Newfoundlands - some considerations
Two puppies Beatrice at 11 weeks Caviar standing in the snow Puppy in a flower bed Puppy in the snow

Do your research

Spend time learning about Newfoundlands
Meet a number of Newfoundands and their owners
Visit reputable breeders and ask questions
Understand fully what you are taking on
Be prepared to wait for the right puppy from the right breeder

Don't be 'caught'

Avoid the 'puppy farmers' and back-street breeders at all costs
Never collect a puppy except from the breeder's premises
Don't accept a puppy which is showing any signs of illness
Insist on seeing originals and getting copies of BOTH parents health check results
Get a signed Contract and receipt

Puppy Liaison

John Austin
John Austin

Our Puppy Liaison Officer, John Austin, is happy to help and advise prospective Newfoundland owners.
Working with the Puppy Liaison Officers of the UKs other two recognised Breed Clubs, John is often aware of reputable breeders who have or are expecting litters.

His contact details are;
Tel: 01519 225222
or you can email him

Are you sure? ...

A Newfoundland can be the most wonderful companion and a joy to own, provided you can furnish it with the care and attention it needs. The last thing we want to do is put anyone off owning a Newfoundland but be aware of what you are taking on ... that adorable cuddly bundle of fluff as a puppy will grow very fast into a large, powerful dog who needs the right environment and care for you both to have a happy life together.

Owning a Newfoundland can be a life-changing step so make sure you have considered questions such as the following;
  • Have you the time to raise a Newfoundland puppy correctly so it is well adjusted, sociable, confident with people and with other dogs? If you work full time and there isn't anyone at home to take care the dog DO NOT buy a puppy (of any breed). Newfoundland puppies have to be fed four times during the day since they have a huge amount of growing to do.
  • Have you the time to exercise a dog every day in all weathers? Adult Newfoundlands need a fair amount of off-lead exercise, preferably in the country with swimming a preferred activity for many.
  • Have you got the space (indoors and out) for a dog that will grow into a giant weighing 8 to 12 stone? Forget coffee tables and prettily positioned ornaments - a Newfoundland is like a charging elephant when playing and is no respecter of your precious things.
  • Have you the time to groom your dog thoroughly and regularly? Newfoundlands have huge dense double coats which will quickly become matted without constant brushing and combing.
  • Are you house-proud? If you are fastidious about cleanliness DO NOT buy a Newfoundland!! Their oily coats mark the walls and furniture, their huge muddy paws will play havoc with your carpets, and they positively enjoy shaking when wet. They also slobber! A Newfoundland is a four-legged disaster if you want a sparkling, sweet smelling home!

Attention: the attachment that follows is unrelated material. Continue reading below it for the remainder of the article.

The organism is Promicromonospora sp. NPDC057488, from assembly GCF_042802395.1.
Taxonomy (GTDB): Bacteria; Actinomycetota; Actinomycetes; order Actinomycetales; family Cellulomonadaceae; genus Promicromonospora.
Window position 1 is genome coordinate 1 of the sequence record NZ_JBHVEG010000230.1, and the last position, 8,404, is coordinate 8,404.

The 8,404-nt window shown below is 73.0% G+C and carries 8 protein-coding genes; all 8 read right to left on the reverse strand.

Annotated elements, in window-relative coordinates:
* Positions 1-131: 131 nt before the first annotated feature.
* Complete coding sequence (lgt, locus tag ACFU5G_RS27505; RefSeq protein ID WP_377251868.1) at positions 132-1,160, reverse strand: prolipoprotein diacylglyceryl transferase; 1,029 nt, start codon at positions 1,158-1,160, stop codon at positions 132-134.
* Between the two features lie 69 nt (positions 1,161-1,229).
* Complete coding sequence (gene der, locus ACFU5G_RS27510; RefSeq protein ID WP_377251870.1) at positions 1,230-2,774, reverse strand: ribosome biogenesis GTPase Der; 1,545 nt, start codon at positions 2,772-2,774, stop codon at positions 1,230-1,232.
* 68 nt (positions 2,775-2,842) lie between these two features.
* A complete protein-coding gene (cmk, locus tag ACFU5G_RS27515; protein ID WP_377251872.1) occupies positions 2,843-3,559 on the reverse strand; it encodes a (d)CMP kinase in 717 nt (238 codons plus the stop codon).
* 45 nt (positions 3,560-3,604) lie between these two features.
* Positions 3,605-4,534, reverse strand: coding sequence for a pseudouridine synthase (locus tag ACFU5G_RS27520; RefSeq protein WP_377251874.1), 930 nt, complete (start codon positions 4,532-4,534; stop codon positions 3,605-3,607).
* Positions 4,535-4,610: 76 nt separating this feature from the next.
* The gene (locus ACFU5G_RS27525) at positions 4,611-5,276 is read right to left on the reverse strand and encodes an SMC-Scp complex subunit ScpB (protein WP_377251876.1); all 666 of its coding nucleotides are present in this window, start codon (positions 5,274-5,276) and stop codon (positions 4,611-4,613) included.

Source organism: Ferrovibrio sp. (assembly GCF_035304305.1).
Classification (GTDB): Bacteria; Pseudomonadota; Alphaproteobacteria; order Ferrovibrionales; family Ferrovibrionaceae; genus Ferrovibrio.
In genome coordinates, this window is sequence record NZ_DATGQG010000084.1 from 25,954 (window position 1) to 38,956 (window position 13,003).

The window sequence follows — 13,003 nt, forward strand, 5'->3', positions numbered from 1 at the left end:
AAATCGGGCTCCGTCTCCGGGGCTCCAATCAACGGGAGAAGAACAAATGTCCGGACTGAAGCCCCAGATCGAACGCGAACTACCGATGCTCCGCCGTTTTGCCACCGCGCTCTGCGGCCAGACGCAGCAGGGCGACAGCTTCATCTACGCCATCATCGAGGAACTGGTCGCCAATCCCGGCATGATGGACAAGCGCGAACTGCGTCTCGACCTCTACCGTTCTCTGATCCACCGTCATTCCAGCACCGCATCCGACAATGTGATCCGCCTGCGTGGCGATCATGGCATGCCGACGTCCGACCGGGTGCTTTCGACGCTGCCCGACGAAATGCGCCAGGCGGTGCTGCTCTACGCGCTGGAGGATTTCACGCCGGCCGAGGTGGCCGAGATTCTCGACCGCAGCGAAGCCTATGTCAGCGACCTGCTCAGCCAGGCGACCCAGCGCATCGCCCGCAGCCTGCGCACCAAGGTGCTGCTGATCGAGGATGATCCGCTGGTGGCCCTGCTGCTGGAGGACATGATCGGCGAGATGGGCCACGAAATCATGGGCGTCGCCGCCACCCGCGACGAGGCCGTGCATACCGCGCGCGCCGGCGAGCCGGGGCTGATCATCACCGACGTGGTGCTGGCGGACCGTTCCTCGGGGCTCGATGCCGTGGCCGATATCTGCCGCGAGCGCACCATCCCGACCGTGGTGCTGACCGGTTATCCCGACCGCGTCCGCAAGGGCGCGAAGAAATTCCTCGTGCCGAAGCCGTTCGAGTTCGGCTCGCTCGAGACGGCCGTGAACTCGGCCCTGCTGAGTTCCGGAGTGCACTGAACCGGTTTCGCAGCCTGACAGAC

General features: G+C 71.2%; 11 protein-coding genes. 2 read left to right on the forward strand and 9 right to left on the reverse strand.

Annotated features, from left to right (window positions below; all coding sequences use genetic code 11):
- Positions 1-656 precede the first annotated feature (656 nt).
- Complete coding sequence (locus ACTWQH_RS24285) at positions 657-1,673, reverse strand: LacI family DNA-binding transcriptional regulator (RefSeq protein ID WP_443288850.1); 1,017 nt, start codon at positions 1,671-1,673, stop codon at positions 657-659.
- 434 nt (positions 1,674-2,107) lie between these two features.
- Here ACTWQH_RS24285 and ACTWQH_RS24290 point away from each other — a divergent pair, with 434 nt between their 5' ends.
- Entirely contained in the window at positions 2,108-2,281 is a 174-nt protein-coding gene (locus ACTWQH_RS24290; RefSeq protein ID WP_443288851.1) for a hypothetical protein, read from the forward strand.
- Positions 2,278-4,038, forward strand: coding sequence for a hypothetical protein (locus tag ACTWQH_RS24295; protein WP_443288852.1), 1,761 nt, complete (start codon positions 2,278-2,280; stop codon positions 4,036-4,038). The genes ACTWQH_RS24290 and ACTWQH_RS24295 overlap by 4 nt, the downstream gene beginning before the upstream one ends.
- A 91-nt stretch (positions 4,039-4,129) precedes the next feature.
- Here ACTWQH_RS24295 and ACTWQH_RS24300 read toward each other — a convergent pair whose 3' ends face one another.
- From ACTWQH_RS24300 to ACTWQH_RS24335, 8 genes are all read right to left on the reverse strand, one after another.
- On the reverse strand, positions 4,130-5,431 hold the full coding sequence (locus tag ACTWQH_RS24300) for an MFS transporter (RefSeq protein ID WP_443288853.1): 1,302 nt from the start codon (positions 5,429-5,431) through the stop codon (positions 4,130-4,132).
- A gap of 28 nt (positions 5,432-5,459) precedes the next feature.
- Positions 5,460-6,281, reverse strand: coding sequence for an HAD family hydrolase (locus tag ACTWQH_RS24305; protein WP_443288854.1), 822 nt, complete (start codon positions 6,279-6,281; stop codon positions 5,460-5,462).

• Can you afford a larger car or van? - Newfoundland owners often drive big estate or utility vehicles, specially kitted out vans or large people carriers. It's not because they are rich, you just cannot fit a Newfie into a mini!!
  • Do you like to be warm in winter with your central heating up high? Forget it! Welcome to the world of open windows and doors all year round. Newfoundlands hate the heat and are happy in cold conditions. Sitting in snow drifts or swimming in a cold lake or sea is normal for a newfie and a walk in a blizzard is the greatest fun as far as they are concerned!
  • Can you afford the vet bills or high cost of insuring a giant breed? There are certain hereditary health problems in Newfoundlands e.g. heart disease, which can run into thousands of pounds for treatment. We stress the importance of buying from a reputable breeder who has done all the health checks demanded by the Northern Newfoundland Club but even then unforseen issues can arise.
  • Do you have very young children at the toddler stage? If so, it may be better to wait a while. Although Newfoundlands generally adore children, a huge and heavy dog can be overpowering for a young child.
Choosing a puppy
The Newfie bug

If you have answered all of the above questions honestly and still feel a Newfoundland is the only dog for you then there is probably no escape ... you have been bitten by the Newfie bug!

Newfoundlands are known to be addictive and you will probably end up with more than one!